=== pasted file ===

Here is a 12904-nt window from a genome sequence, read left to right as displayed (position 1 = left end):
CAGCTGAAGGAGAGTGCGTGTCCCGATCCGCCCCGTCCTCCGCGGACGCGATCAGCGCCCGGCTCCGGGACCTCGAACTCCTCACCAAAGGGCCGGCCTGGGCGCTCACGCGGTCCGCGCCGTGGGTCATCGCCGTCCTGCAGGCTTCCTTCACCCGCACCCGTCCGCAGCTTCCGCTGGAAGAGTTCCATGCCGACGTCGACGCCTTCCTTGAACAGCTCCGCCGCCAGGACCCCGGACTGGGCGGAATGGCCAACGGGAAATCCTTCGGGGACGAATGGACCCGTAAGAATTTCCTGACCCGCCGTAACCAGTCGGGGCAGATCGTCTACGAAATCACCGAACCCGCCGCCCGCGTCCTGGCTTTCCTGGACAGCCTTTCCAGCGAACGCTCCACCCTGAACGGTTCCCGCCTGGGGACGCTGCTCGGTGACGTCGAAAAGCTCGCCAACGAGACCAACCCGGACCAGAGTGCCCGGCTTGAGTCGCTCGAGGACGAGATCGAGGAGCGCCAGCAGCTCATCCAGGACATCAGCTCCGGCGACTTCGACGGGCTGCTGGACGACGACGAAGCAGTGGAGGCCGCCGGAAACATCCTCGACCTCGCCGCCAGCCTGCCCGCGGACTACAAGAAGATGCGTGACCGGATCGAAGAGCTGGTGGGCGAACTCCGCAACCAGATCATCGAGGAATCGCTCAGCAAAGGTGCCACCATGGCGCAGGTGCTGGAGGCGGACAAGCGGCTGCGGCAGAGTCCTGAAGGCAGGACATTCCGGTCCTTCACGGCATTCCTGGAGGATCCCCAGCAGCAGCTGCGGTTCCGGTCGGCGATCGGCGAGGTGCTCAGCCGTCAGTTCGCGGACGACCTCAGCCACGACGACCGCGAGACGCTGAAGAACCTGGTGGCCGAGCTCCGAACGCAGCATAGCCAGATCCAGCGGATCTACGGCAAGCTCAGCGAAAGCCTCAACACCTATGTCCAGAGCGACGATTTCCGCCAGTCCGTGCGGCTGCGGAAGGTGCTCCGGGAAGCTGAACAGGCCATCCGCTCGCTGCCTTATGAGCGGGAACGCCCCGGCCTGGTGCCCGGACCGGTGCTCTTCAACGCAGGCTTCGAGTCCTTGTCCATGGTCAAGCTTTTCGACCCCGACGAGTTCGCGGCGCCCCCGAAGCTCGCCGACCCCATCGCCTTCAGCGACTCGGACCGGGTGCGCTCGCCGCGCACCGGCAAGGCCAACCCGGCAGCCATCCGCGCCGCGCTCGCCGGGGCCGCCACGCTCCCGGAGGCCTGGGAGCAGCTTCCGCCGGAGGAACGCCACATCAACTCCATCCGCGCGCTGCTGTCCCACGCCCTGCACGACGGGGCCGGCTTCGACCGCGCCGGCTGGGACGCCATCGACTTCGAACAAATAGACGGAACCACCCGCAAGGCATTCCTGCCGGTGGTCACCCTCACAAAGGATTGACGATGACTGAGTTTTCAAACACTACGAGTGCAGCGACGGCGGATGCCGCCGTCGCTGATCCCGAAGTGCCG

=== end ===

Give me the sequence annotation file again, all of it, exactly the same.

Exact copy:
Here is a 12904-nt window from a genome sequence, read left to right as displayed (position 1 = left end):
CAGCTGAAGGAGAGTGCGTGTCCCGATCCGCCCCGTCCTCCGCGGACGCGATCAGCGCCCGGCTCCGGGACCTCGAACTCCTCACCAAAGGGCCGGCCTGGGCGCTCACGCGGTCCGCGCCGTGGGTCATCGCCGTCCTGCAGGCTTCCTTCACCCGCACCCGTCCGCAGCTTCCGCTGGAAGAGTTCCATGCCGACGTCGACGCCTTCCTTGAACAGCTCCGCCGCCAGGACCCCGGACTGGGCGGAATGGCCAACGGGAAATCCTTCGGGGACGAATGGACCCGTAAGAATTTCCTGACCCGCCGTAACCAGTCGGGGCAGATCGTCTACGAAATCACCGAACCCGCCGCCCGCGTCCTGGCTTTCCTGGACAGCCTTTCCAGCGAACGCTCCACCCTGAACGGTTCCCGCCTGGGGACGCTGCTCGGTGACGTCGAAAAGCTCGCCAACGAGACCAACCCGGACCAGAGTGCCCGGCTTGAGTCGCTCGAGGACGAGATCGAGGAGCGCCAGCAGCTCATCCAGGACATCAGCTCCGGCGACTTCGACGGGCTGCTGGACGACGACGAAGCAGTGGAGGCCGCCGGAAACATCCTCGACCTCGCCGCCAGCCTGCCCGCGGACTACAAGAAGATGCGTGACCGGATCGAAGAGCTGGTGGGCGAACTCCGCAACCAGATCATCGAGGAATCGCTCAGCAAAGGTGCCACCATGGCGCAGGTGCTGGAGGCGGACAAGCGGCTGCGGCAGAGTCCTGAAGGCAGGACATTCCGGTCCTTCACGGCATTCCTGGAGGATCCCCAGCAGCAGCTGCGGTTCCGGTCGGCGATCGGCGAGGTGCTCAGCCGTCAGTTCGCGGACGACCTCAGCCACGACGACCGCGAGACGCTGAAGAACCTGGTGGCCGAGCTCCGAACGCAGCATAGCCAGATCCAGCGGATCTACGGCAAGCTCAGCGAAAGCCTCAACACCTATGTCCAGAGCGACGATTTCCGCCAGTCCGTGCGGCTGCGGAAGGTGCTCCGGGAAGCTGAACAGGCCATCCGCTCGCTGCCTTATGAGCGGGAACGCCCCGGCCTGGTGCCCGGACCGGTGCTCTTCAACGCAGGCTTCGAGTCCTTGTCCATGGTCAAGCTTTTCGACCCCGACGAGTTCGCGGCGCCCCCGAAGCTCGCCGACCCCATCGCCTTCAGCGACTCGGACCGGGTGCGCTCGCCGCGCACCGGCAAGGCCAACCCGGCAGCCATCCGCGCCGCGCTCGCCGGGGCCGCCACGCTCCCGGAGGCCTGGGAGCAGCTTCCGCCGGAGGAACGCCACATCAACTCCATCCGCGCGCTGCTGTCCCACGCCCTGCACGACGGGGCCGGCTTCGACCGCGCCGGCTGGGACGCCATCGACTTCGAACAAATAGACGGAACCACCCGCAAGGCATTCCTGCCGGTGGTCACCCTCACAAAGGATTGACGATGACTGAGTTTTCAAACACTACGAGTGCAGCGACGGCGGATGCCGCCGTCGCTGATCCCGAAGTGCCG